Country Comparison Chartbook - Healthcare Indicators: Middle Income Group (MIG)
Many years ago government expenditure, particularly in the West, was almost limitless as economies continued to boom. The Great Recession of 2008-09 shook the global financial system to its core and the Governments of many developed economies began to get a much tighter hold of public finances. Healthcare expenditure in the decade since the crash has largely stagnated with Western governments seeking efficiency improvements alongside budget cuts. In the rapidly-expanding Eastern economies however Government investment in healthcare is set to increase as economies mature and citizens begin to demand a better provision of public services and a greater quality of life.
Also included is an Excel workbook which contains the raw data used in the creation of the chartbook. Data for all referenced countries is included and covers historical data from 2000 to 2015 with forecasts to 2025. This data, extracted in a raw form, is ideal for deeper analysis and manipulation.
- Across this group smoking is considerably more prevalent than obesity, particularly in China, however obesity rates are increasing while smoknig rates are falling.
- Brazil has the highest level of private expenditure per capita, while the lowest level occurs in India.
- Mexico is the most obese nation in the group, where approximately 34% of the population is classed as obese.
Reasons to buy
- Identifies the major economies within each group by real GDP.
- Discusses how healthcare expenditure varies between each country.
- Discusses how this variation can affect access to doctors and provision of hospital beds.
- Identifies obesity rates within the group, discussing the reasons behind the variations or lack thereof.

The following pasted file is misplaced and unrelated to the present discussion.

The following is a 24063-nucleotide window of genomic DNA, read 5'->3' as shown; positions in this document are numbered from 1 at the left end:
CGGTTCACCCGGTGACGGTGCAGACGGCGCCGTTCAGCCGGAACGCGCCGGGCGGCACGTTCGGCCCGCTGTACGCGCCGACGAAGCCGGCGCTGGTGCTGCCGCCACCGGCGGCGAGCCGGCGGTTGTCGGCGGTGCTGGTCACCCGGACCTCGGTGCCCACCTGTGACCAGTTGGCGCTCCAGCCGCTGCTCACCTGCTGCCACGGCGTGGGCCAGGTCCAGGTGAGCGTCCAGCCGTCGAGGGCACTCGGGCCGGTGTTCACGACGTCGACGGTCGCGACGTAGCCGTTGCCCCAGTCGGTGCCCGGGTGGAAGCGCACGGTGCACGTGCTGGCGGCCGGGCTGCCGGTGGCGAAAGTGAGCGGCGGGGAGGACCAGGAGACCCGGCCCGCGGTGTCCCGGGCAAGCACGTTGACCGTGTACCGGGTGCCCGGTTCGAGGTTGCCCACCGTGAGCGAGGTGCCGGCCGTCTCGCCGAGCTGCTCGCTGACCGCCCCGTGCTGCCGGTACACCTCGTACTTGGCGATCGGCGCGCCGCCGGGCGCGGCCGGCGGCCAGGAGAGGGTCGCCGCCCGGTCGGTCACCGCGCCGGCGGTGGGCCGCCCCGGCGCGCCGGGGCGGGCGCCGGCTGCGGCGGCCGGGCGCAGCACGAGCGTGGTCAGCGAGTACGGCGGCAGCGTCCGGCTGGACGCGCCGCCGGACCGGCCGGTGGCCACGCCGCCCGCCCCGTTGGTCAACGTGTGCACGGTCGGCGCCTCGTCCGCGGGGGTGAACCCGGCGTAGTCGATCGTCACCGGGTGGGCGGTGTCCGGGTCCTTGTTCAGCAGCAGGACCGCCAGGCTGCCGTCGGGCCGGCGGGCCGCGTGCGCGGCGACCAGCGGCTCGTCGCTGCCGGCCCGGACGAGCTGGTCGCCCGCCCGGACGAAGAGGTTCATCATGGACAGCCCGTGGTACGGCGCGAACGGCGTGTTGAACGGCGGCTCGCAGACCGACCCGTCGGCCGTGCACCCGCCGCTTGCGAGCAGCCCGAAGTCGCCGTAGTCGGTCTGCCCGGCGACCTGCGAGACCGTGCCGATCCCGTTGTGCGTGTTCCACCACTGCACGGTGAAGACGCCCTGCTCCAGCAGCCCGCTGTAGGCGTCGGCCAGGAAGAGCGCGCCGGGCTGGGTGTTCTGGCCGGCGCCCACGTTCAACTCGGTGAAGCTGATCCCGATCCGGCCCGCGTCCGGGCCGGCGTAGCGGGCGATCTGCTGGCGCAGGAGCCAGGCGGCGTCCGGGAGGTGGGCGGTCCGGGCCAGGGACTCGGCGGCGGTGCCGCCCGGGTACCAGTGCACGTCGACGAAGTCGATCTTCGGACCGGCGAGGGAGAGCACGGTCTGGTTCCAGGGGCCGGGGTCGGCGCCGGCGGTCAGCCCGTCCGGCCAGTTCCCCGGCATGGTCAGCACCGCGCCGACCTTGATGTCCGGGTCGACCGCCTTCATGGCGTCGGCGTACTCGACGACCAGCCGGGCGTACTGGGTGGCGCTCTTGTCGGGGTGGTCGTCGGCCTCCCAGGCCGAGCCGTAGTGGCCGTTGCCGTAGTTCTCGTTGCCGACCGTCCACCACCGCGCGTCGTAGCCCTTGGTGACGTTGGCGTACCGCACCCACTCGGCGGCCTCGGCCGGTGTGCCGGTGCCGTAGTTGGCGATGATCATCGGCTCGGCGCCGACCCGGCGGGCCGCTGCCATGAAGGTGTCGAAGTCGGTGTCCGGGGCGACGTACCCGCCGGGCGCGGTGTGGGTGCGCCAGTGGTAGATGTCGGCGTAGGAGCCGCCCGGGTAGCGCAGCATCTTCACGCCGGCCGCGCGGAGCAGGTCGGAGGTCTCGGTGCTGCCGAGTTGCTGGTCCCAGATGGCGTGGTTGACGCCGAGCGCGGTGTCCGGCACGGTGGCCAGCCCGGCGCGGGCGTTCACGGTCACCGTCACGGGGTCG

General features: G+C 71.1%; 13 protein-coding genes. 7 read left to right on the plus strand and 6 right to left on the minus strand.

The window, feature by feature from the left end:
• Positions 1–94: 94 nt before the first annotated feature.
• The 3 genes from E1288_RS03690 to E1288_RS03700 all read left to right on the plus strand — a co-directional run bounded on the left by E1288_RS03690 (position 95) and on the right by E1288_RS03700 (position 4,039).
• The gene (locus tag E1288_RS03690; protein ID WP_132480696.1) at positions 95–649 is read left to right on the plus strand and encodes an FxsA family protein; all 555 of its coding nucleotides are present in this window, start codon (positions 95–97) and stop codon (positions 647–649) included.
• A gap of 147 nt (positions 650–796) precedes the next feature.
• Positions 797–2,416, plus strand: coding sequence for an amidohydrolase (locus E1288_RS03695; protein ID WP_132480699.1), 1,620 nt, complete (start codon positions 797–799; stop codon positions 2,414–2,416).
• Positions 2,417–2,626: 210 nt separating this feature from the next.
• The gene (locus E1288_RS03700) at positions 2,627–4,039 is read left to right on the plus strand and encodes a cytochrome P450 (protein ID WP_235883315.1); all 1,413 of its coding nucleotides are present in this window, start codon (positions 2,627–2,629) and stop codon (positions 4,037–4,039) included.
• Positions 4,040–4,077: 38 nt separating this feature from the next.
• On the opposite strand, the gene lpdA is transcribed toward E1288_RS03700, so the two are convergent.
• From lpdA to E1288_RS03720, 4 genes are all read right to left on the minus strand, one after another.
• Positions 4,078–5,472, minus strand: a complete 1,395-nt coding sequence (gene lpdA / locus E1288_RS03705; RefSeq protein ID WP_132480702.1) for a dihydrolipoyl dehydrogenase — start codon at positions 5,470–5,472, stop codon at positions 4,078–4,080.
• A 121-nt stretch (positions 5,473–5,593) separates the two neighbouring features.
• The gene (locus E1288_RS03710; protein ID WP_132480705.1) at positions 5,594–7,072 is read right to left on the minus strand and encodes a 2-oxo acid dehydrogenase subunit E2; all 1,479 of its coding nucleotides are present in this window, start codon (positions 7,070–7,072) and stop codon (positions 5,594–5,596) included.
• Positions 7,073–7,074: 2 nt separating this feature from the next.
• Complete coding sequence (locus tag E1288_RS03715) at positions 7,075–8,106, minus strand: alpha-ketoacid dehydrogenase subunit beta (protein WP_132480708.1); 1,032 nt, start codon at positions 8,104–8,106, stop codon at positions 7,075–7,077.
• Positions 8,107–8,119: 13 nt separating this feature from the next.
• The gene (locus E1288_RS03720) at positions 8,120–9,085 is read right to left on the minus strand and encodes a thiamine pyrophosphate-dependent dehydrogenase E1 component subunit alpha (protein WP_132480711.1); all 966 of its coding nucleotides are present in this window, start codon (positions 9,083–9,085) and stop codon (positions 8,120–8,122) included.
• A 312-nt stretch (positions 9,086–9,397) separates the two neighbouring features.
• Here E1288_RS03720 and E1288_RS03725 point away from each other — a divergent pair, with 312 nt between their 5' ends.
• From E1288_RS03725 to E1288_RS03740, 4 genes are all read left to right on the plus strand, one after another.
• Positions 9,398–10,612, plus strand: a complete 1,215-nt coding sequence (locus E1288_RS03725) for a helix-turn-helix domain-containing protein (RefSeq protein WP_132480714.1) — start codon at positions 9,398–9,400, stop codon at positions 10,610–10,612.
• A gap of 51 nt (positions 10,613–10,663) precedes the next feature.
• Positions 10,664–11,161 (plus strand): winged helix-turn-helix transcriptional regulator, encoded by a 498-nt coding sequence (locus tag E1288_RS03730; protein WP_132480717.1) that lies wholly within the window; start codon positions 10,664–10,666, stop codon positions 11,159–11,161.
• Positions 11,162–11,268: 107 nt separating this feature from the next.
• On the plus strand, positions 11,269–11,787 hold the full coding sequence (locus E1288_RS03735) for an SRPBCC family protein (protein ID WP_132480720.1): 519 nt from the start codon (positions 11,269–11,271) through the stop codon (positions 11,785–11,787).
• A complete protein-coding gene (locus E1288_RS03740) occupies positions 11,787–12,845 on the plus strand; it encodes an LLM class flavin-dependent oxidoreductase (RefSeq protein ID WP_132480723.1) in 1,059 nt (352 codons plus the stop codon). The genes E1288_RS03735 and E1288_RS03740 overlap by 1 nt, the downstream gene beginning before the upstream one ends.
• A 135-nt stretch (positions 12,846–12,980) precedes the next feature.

- Discusses what effect increased healthcare expenditure - if any - has on obesity within a population.
- Provides obesity and smoking rates over time, discussing if links between the two exist.
- Provides country-specific breakdowns, detailing healthcare expenditure (private vs. public in addition to the total), how life expectancies have changed over time in relation to increased investment in healthcare, a breakdown of the medical workforce alongside other indicators.
- How high is private expenditure on healthcare?
- How high is healthcare expenditure as a percentage of national GDP?
- How many doctors and beds are available in the population?
- How common place is obesity and smoking, and how do shifts in their prevalence correlate over time?
- How - if at all - does healthcare expenditure impact on obesity rates?
- Is there a relationship between type-2 diabetes and obesity?
- What is the balance of public to private healthcare expenditure in each country?
- What is the makeup of the medical workforce?
- What are the life expectancies with in each country, and how do they correlate to increased healthcare expenditure?
- Healthcare in the MIG: Private Healthcare vs. Number of Doctors
- Healthcare in the MIG: Healthcare Spending vs. Number of Beds
- Healthcare in MIG : Life Expectancy vs Spending
- Obesity in the MIG: Healthcare Spending vs. Obesity
- Obesity in the MIG: Obesity vs. Smoking
- Country Overview